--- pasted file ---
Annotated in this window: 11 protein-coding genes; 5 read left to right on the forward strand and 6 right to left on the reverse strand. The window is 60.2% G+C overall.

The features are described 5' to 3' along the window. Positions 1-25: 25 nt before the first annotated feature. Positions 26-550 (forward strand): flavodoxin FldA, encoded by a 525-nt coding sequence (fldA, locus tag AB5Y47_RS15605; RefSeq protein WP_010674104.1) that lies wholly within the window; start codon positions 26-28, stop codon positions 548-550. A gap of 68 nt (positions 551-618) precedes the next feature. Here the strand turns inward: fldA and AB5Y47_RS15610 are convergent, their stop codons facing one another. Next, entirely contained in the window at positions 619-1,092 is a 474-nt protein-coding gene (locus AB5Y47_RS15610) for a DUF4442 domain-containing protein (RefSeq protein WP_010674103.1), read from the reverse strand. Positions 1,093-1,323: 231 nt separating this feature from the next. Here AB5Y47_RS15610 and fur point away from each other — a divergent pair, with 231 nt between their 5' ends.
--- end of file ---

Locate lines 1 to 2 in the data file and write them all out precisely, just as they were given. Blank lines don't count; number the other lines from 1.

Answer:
Annotated in this window: 11 protein-coding genes; 5 read left to right on the forward strand and 6 right to left on the reverse strand. The window is 60.2% G+C overall.

The features are described 5' to 3' along the window. Positions 1-25: 25 nt before the first annotated feature. Positions 26-550 (forward strand): flavodoxin FldA, encoded by a 525-nt coding sequence (fldA, locus tag AB5Y47_RS15605; RefSeq protein WP_010674104.1) that lies wholly within the window; start codon positions 26-28, stop codon positions 548-550. A gap of 68 nt (positions 551-618) precedes the next feature. Here the strand turns inward: fldA and AB5Y47_RS15610 are convergent, their stop codons facing one another. Next, entirely contained in the window at positions 619-1,092 is a 474-nt protein-coding gene (locus AB5Y47_RS15610) for a DUF4442 domain-containing protein (RefSeq protein WP_010674103.1), read from the reverse strand. Positions 1,093-1,323: 231 nt separating this feature from the next. Here AB5Y47_RS15610 and fur point away from each other — a divergent pair, with 231 nt between their 5' ends.